Third Sunday after the Epiphany
Jonah 3:1-5

In the summer of 1988, I was a rising junior at a Baptist college in Georgia and an excited new Christian. A Christian co-worker had told me about his sister-in-law, a student at a large state university. At his insistence, I called her and set up a blind date. I arrived at her apartment and was shocked to learn my friend had told the truth: She was beautiful!

So I took her to the nicest restaurant in town. About halfway through the meal, while I was musing about the possibilities this relationship could bring, she brought me out of my reverie by abruptly asking, “Just how serious are you and Susie?” (real name withheld to protect the innocent). Susie was a girl I had been dating intermittently for a few months who also attended that large university.

Without admitting anything, I asked, “How do you know Susie?” She said, “She’s my new roommate!” With more than 5,000 girls on that campus, what were the chances of that happening? She went on to tell me she would not date a two-timing rat like me.

I drove home realizing I had blown a golden opportunity. Have you ever done that? It is particularly painful when you blow it in some area of your Christian walk. Perhaps you have wondered if God could ever use you again. Jonah is a great testament to God’s desire to restore us to second chances. It is His grace that allows Him to forgive wayward children and offer second chances. Jonah 3:1-5 offers a four-step plan for receiving a second chance from God.

1. Seek God’s Mercy (v. 1).
Jonah’s repentance (Jonah 2:7) positioned him to receive His mercy. It is an axiom of faith that repentance must be planted before mercy can be harvested. Don’t brood over sin that God is waiting to forgive.

2. Accept God’s Mission (v. 2).
God had called Jonah to preach the good news to Ninevah, capitol of Assyria and the lone super power in the world. Jonah ran from the call in the first chapter. We don’t know if his resistance was fear of rejection, racism of preaching to non-Jews or another reason.

Maybe you disobeyed a direct call from God and later came under conviction of His Spirit for your disobedience. Yes, you are to repent and seek His mercy. Once forgiven, however, it is important to remember the mission need is still there. If He reiterates His call upon you, your only response should be yes. Henry Blackaby has said, “‘No, Lord’ is a contradiction!”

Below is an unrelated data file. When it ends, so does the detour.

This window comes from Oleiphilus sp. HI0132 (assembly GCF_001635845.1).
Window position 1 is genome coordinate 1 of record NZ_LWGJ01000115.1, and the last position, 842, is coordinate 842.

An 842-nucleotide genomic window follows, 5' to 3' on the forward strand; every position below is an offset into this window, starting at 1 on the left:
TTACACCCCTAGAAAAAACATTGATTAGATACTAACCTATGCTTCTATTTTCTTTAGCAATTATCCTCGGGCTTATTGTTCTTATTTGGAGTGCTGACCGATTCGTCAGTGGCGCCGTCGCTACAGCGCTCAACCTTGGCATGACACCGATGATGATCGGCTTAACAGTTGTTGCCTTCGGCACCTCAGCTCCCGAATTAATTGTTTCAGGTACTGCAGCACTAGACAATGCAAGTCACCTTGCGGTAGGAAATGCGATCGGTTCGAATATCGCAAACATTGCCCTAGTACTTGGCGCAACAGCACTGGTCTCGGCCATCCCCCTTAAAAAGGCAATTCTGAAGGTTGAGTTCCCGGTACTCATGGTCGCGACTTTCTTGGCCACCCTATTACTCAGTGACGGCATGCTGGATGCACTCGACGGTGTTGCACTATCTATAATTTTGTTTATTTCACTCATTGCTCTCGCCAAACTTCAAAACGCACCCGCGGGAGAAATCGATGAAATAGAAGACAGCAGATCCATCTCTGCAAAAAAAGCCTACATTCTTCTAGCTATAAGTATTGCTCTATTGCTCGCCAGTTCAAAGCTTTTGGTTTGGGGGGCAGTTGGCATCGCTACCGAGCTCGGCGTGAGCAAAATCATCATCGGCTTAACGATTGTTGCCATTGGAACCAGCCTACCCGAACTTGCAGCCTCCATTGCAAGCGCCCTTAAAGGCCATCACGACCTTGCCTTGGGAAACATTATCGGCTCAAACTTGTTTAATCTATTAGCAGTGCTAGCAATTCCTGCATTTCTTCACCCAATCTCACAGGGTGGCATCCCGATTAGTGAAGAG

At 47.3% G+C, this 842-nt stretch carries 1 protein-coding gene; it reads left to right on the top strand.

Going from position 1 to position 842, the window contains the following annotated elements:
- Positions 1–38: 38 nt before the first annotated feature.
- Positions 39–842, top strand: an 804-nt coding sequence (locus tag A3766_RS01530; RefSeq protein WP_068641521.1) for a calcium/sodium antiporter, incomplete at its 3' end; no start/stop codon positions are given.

3. Learn God’s Method (v. 3).
This repentant prophet went about God’s mission “according to the word of the Lord.” He was determined to do God’s mission according to God’s method. To know God’s method, you must stay fresh in His Word. You cannot stand on promises you don’t know.

Some have eloquently argued that Jonah’s motivation was distress over being in the belly of the great fish. I disagree. I think he was motivated by the inward overflow of God’s mercy and that God would allow one who had disobeyed so grievously to have a second chance.

4. Tell God’s Message (v. 4).
We are to tell it diligently. After being belched up on the beach by that great fish, he did not take time to reflect on what had happened. With seaweed hanging off and still bleached white from the great fish’s gastric acid, Jonah hit the ground running.

We also are to tell God’s message fearlessly. He was in a pagan city, which happened to be the military might of the world. Yet, he did not sugarcoat his message. He cried out for repentance. Why don’t we hear preaching on repentance anymore? I recently asked my daughter, a senior at a Baptist university in South Carolina, how many messages she has heard on repentance in chapel services. I was shocked to learn she had heard none! Have we become so cultured that we worry messages about repentance will offend people? Well, guess what? They should offend them to the point of seeking forgiveness and restoration!

In the spring of 1989, nine months after that beautiful girl had caught me in my deception and well after I had completely broken it off with Susie, I mustered the courage to call her and ask for a second date. She said yes. I did not blow it that time. This December, we will celebrate 22 years of marriage.

We can make the most of second chances. We are to (S)eek, (A)ccept, (L)earn and (T)ell. If you want a second chance, take a little S-A-L-T and go flavor this world.

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